I guess the real question is, what exactly is the difference between space expanding between two galaxies and the two galaxies merely moving away from each other?

One concept that I find bizarre is that singularity doesn’t necessarily mean single point in space. It was pointed out to me that the Big Bang could have been a spread out affairthinking otherwise was merely my misconception, because I got confused by the similarity between the wordssingularityand single.

People present the Big Bang theory in physics pretty much like Evolution in biology, implying the same level of infallibility. But I feel that it is disingenuous to do that. To me, it looks as though the theory is so full of patchwork, such a mathematical collage to cook up something that is consistent with GR that it is hard to imagine that it corresponds to anything real (ignoring, for the moment, my favorite questionwhat is real?) But popular writers have embraced it. For instance, Ray Kurzweil and Richard Dawkins put it as a matter of fact in their books, lending it a credence that it perhaps doesn’t merit.

Constraints of Perception and Cognition in Relativistic Physics

This post is an abridged online version of my article that appears in Galilean Electrodynamics in November, 2008. [Ref: Galilean Electrodynamics, Vol. 19, No. 6, Nov/Dec 2008, pp: 103–117] ()

Cognitive neuroscience treats space and time as our brain’s representation of our sensory inputs. In this view, our perceptual reality is only a distant and convenient mapping of the physical processes causing the sensory inputs. Sound is a mapping of auditory inputs, and space is a representation of visual inputs. Any limitation in the chain of sensing has a specific manifestation on the cognitive representation that is our reality. One physical limitation of our visual sensing is the finite speed of light, which manifests itself as a basic property of our space-time. In this article, we look at the consequences of the limited speed of our perception, namely the speed of light, and show that they are remarkably similar to the coordinate transformation in special relativity. From this observation, and inspired by the notion that space is merely a cognitive model created out of light signal inputs, we examine the implications of treating special relativity theory as a formalism for describing the perceptual effects due to the finite speed of light. Using this framework, we show that we can unify and explain a wide array of seemingly unrelated astrophysical and cosmological phenomena. Once we identify the manifestations of the limitations in our perception and cognitive representation, we can understand the consequent constraints on our space and time, leading to a new understanding of astrophysics and cosmology.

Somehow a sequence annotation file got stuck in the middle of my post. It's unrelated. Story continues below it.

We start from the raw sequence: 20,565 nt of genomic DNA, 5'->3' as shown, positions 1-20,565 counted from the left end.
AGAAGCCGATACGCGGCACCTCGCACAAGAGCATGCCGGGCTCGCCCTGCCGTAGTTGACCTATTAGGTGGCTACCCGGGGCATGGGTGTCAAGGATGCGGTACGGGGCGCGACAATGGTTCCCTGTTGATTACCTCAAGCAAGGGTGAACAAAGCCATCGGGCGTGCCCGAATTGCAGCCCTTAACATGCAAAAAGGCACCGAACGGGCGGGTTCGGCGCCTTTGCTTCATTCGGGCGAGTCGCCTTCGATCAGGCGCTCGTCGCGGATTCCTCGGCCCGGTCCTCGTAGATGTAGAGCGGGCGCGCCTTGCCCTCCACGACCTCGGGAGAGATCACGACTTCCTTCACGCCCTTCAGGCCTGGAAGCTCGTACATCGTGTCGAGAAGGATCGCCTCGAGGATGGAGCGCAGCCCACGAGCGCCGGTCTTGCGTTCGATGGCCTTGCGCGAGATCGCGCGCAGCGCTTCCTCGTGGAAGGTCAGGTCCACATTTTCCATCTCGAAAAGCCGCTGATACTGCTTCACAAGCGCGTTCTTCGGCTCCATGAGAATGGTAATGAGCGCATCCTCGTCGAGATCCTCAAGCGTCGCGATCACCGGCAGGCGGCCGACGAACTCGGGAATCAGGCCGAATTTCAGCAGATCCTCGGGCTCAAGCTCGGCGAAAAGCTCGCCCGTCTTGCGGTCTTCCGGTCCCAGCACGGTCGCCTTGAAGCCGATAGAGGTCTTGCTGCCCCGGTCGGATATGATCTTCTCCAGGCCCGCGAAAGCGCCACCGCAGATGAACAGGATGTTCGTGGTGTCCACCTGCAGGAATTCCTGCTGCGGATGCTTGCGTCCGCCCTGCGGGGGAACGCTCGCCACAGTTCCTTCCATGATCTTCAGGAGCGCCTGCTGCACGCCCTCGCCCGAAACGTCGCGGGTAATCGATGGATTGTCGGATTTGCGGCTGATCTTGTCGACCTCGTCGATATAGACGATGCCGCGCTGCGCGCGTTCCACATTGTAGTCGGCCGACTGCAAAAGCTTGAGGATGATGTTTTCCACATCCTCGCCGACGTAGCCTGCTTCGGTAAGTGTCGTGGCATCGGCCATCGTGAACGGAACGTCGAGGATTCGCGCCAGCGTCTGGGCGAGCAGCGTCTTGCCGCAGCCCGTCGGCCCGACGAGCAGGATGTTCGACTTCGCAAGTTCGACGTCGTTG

Key words: cognitive neuroscience; reality; special relativity; light travel time effect; gamma rays bursts; cosmic microwave background radiation.

1. Introduction

Our reality is a mental picture that our brain creates, starting from our sensory inputs [1]. Although this cognitive map is often assumed to be a faithful image of the physical causes behind the sensing process, the causes themselves are entirely different from the perceptual experience of sensing. The difference between the cognitive representation and their physical causes is not immediately obvious when we consider our primary sense of sight. But, we can appreciate the difference by looking at the olfactory and auditory senses because we can use our cognitive model based on sight in order to understand the workings of the ‘lessersenses. Odors, which may appear to be a property of the air we breathe, are in fact our brain’s representation of the chemical signatures that our noses sense. Similarly, sound is not an intrinsic property of a vibrating body, but our brain’s mechanism to represent the pressure waves in the air that our ears sense. Table I shows the chain from the physical causes of the sensory input to the final reality as the brain creates it. Although the physical causes can be identified for the olfactory and auditory chains, they are not easily discerned for visual process. Since sight is the most powerful sense we possess, we are obliged to accept our brain’s representation of visual inputs as the fundamental reality.

While our visual reality provides an excellent framework for physical sciences, it is important to realize that the reality itself is a model with potential physical or physiological limitations and distortions. The tight integration between the physiology of perception and its representation in the brain was proven recently in a clever experiment using the tactile funneling illusion [2]. This illusion results in a single tactile sensation at the focal point at the center of a stimulus pattern even though no stimulation is applied at that site. In the experiment, the brain activation region corresponded to the focal point where the sensation was perceived, rather than the points where the stimuli were applied, proving that the brain registered perceptions, not the physical causes of the perceived reality. In other words, for the brain, there is no difference between applying the pattern of the stimuli and applying only one stimulus at the center of the pattern. The brain maps the sensory inputs to regions that correspond to their perception, rather than the regions that physiologically correspond to the sensory stimuli.